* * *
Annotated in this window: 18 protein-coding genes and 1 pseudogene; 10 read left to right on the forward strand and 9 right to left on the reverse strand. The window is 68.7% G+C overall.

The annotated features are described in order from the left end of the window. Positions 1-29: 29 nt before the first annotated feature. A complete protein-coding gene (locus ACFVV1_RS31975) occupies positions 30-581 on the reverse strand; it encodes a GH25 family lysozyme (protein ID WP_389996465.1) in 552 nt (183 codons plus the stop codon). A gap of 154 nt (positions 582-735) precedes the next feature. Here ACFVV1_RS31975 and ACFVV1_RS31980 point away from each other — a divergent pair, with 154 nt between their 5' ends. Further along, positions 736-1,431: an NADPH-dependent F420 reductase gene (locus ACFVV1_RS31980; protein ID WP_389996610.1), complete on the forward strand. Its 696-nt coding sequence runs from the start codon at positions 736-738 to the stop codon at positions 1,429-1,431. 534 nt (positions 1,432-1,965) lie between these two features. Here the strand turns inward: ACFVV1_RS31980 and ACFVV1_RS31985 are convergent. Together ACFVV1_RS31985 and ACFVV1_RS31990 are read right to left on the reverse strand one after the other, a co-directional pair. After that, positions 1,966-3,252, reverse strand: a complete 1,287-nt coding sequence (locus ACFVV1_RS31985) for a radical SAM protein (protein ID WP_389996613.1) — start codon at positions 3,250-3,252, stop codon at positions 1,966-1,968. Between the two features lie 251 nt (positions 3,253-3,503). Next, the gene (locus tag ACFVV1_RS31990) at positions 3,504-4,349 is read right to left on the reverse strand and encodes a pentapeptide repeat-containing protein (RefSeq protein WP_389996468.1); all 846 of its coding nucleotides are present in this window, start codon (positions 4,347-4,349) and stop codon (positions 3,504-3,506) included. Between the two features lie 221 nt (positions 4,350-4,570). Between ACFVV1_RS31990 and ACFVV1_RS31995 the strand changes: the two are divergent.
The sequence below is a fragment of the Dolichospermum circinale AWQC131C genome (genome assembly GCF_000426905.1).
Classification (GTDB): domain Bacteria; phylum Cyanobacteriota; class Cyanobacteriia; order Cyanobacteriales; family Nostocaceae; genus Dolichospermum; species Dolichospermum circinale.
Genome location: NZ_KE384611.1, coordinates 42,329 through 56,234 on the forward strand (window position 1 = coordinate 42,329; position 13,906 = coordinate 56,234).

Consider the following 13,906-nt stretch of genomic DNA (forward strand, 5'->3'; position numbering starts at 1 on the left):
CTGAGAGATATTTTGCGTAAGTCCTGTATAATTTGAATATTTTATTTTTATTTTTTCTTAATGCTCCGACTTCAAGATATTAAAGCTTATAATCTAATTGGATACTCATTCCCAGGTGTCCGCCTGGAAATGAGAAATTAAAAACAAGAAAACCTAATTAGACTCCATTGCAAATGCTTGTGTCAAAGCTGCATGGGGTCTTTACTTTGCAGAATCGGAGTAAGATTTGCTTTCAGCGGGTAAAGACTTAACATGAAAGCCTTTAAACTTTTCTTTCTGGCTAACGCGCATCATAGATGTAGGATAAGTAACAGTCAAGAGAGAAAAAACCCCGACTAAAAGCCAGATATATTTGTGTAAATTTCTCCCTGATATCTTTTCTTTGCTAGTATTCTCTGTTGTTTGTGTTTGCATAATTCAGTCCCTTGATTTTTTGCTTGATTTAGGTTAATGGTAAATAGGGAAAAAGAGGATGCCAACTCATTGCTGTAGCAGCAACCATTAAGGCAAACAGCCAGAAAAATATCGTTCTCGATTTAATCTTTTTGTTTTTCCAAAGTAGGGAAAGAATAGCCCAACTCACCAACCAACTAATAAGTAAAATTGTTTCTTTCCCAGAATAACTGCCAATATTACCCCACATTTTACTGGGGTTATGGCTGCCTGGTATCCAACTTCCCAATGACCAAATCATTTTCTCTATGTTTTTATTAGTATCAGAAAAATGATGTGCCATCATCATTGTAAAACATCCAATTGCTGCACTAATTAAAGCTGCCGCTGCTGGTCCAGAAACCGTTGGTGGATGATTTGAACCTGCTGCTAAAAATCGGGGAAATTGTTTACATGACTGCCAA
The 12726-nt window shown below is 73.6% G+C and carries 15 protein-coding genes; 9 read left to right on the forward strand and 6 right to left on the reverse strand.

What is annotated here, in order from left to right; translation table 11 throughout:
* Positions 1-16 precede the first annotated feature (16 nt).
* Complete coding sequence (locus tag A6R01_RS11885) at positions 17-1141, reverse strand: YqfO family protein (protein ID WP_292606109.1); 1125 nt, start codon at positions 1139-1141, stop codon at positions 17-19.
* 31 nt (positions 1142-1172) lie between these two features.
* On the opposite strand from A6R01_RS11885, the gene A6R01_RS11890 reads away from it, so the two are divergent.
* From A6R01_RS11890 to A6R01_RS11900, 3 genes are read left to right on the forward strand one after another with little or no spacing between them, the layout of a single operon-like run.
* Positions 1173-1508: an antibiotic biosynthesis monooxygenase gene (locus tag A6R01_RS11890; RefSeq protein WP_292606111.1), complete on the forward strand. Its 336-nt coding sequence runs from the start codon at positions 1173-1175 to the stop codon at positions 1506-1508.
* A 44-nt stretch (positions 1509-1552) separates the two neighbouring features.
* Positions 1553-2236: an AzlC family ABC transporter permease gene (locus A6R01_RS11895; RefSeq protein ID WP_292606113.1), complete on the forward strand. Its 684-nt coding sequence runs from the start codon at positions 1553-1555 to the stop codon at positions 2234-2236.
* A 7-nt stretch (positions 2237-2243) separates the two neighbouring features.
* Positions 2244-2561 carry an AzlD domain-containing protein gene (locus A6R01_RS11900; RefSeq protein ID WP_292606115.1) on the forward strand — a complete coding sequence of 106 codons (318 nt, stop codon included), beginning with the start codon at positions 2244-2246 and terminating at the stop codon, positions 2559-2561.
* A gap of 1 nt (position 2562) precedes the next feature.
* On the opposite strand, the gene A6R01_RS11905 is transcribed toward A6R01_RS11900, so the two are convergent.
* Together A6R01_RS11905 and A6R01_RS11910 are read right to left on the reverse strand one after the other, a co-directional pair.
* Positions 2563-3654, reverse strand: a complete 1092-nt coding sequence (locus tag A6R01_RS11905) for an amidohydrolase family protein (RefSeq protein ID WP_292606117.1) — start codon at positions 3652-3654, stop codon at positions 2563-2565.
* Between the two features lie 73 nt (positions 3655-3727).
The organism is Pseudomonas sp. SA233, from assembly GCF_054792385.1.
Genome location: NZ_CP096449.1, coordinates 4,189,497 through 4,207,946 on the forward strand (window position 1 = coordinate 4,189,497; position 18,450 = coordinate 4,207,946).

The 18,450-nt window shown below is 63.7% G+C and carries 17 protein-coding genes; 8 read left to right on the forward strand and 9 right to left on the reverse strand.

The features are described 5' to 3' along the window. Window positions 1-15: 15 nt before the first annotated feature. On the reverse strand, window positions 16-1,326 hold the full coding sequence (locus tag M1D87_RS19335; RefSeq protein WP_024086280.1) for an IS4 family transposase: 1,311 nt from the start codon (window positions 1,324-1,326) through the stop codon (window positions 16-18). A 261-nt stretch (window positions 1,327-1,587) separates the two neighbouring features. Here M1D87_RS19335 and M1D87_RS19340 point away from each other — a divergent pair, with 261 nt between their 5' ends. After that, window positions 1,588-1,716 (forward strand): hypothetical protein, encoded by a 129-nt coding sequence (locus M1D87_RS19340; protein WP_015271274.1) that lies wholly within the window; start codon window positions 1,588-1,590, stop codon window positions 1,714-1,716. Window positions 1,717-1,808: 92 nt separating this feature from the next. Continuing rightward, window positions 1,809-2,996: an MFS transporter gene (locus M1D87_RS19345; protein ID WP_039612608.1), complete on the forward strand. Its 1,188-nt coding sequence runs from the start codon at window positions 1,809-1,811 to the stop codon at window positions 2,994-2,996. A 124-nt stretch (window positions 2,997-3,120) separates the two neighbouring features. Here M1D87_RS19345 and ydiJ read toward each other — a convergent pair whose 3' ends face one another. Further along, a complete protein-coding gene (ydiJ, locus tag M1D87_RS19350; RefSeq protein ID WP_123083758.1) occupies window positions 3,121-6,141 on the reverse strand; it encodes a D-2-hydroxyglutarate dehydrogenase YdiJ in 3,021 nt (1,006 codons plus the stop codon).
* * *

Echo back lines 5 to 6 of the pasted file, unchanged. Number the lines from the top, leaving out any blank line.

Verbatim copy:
Genome location: NZ_KE384611.1, coordinates 42,329 through 56,234 on the forward strand (window position 1 = coordinate 42,329; position 13,906 = coordinate 56,234).

Consider the following 13,906-nt stretch of genomic DNA (forward strand, 5'->3'; position numbering starts at 1 on the left):